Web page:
JEFF (Caller): Yes, as like I told the call screener, my you know, my elected official that I recently voted for is Marco Rubio. And I definitely want him to be willing to work with Democrats. There's no question about that.

But what I don't want to see from Republicans is I don't want to see what went on during the health care bill. I don't want to see them behind closed doors, you know, like Pelosi and her bunch. I hate - I absolutely despise that.

But as far as what you were talking about, about the extremes, you know, on the right and the left, as a conservative, I don't you know, like when I read in, like, in a lot of the national newspapers, and they refer to people like Susan Collins as a moderate and whatnot, I don't consider Susan Collins a moderate. She's a liberal Republican.

I mean, I understand that you have to be a certain way to get elected, you know, in Massachusetts and these areas up north.

COX: All right, Jeff, hold on. You've said a lot. Let us respond to that. Ken thank you for the call, by the way, Jeff.

RUDIN: Well, first of all, I agree with Jeff. I mean, Susan Collins is a liberal Republican. I mean, you know, that sounds like a contradiction in terms. But she's one of the few left in the Senate. There are very few left. Maybe Olympia Snowe might be considered that, as well. But I think...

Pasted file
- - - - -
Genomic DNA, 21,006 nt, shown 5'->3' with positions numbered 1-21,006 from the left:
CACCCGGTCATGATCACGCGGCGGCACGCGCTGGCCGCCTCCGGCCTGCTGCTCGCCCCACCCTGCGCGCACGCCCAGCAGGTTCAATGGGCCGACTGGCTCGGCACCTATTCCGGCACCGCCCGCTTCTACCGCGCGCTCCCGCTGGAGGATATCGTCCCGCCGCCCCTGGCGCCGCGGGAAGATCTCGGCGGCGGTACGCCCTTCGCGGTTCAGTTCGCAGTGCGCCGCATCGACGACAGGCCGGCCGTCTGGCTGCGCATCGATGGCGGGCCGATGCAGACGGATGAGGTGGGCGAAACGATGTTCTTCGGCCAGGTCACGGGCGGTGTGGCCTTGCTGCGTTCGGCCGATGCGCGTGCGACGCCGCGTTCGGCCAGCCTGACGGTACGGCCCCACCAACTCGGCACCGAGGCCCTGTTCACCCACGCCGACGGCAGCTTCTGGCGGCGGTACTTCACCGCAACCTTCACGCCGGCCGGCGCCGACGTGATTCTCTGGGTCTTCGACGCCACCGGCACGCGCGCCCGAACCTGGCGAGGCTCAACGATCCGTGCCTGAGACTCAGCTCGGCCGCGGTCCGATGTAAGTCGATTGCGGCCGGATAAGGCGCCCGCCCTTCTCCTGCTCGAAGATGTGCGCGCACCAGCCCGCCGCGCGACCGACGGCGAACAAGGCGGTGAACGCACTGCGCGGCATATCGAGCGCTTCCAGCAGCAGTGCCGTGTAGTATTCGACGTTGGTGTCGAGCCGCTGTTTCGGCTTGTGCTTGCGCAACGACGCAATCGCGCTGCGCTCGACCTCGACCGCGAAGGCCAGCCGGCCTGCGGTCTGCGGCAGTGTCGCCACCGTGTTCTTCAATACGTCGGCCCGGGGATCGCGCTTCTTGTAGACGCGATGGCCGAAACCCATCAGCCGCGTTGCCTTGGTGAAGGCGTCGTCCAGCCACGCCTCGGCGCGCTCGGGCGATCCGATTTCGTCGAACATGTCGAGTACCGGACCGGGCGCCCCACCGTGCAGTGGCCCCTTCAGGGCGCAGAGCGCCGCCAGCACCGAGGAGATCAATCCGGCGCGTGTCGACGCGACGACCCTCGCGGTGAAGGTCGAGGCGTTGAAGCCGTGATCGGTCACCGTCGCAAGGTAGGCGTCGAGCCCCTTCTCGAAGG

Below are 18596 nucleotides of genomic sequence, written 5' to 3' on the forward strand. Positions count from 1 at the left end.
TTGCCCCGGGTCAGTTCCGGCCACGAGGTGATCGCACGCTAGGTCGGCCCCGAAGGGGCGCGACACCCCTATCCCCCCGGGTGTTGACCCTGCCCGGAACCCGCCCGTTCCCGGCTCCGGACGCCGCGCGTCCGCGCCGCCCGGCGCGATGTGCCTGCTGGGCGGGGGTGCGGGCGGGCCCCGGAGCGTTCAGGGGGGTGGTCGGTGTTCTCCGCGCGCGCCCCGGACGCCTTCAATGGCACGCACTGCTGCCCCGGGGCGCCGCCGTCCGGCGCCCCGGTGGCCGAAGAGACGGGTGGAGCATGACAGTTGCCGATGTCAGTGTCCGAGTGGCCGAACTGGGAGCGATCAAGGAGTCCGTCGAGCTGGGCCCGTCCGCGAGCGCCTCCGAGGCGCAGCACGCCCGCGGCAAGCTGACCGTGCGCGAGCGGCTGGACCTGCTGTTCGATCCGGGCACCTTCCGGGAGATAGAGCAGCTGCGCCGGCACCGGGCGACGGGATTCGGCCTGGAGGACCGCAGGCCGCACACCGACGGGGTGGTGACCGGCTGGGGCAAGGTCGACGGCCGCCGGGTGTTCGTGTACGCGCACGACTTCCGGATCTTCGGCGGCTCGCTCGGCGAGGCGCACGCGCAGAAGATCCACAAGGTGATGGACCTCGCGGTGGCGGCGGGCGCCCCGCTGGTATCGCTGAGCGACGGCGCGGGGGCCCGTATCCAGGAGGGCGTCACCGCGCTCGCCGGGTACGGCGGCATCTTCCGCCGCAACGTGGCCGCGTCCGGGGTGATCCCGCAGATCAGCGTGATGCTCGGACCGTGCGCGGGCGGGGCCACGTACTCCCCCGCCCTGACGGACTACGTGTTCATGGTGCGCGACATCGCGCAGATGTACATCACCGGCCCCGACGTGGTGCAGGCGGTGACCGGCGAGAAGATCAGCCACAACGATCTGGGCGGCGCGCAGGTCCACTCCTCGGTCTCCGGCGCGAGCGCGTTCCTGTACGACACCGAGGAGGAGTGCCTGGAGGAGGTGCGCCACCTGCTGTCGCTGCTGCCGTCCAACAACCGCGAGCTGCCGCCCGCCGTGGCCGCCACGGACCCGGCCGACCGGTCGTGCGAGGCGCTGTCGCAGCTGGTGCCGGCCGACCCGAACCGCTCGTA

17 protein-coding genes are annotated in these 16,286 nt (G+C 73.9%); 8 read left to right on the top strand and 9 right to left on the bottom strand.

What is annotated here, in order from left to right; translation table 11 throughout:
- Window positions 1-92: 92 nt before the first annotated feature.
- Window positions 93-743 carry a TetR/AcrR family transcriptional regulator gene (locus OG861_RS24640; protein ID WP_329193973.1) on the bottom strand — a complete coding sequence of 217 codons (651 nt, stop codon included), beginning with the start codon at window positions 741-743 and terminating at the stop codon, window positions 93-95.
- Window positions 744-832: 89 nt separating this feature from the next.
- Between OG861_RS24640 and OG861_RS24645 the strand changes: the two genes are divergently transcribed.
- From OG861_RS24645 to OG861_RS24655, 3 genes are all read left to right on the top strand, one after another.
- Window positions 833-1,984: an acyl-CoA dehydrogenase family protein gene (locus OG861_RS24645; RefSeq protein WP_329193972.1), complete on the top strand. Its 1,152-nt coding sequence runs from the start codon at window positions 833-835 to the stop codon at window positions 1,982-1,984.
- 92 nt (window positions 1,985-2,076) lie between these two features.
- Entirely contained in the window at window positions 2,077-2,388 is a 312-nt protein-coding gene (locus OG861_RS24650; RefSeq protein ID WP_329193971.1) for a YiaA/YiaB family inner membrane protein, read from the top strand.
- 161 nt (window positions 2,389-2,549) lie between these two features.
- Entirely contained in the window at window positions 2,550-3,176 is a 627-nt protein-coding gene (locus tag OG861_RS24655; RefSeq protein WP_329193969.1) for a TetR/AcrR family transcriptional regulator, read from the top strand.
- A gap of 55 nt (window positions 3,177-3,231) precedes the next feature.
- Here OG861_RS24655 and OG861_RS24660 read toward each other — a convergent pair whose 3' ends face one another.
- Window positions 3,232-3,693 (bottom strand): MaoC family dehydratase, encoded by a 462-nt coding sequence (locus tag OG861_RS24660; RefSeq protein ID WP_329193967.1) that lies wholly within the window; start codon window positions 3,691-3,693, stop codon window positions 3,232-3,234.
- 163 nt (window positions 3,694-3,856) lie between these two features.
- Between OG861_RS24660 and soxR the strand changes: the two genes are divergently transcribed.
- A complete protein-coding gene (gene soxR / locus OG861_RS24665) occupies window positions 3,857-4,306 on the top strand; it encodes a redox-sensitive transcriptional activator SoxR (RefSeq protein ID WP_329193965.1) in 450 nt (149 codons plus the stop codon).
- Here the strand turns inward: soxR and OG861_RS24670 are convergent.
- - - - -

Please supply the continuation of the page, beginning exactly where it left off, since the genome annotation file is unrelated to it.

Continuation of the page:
COX: Not moderate?

RUDIN: Well, she's, you know, she's I mean, on some things, she's liberal, and some things, she's moderate.

COX: OK.

RUDIN: I mean, we always say that Ben Nelson is a conservative Democrat from Nebraska. You can say that he's a moderate, too. But whatever. I mean, I think other sides see liberals and conservatives differently.

But I think Jeff makes an important point. You don't have to sacrifice your principles to push - to make things work. In other words, you could still be a conservative, and you could still be a liberal, but if you are willing to work with the other side without losing your principles but willing to advance legislation and work on some kind of compromises, not like, as Jeff says, behind closed doors but aboveboard, then I think the country will be better served.

COX: All right, let's take another call. This is Sheila(ph) from is it DePoister, New York? Sheila, are you there?

SHEILA (Caller): Yes, I am.

COX: Oh, OK. Is it DePoister, New York? Am I saying that correctly?

SHEILA: Yes, you are.

COX: Thank you. Welcome, and we like - we enjoy having you on. What's your comment?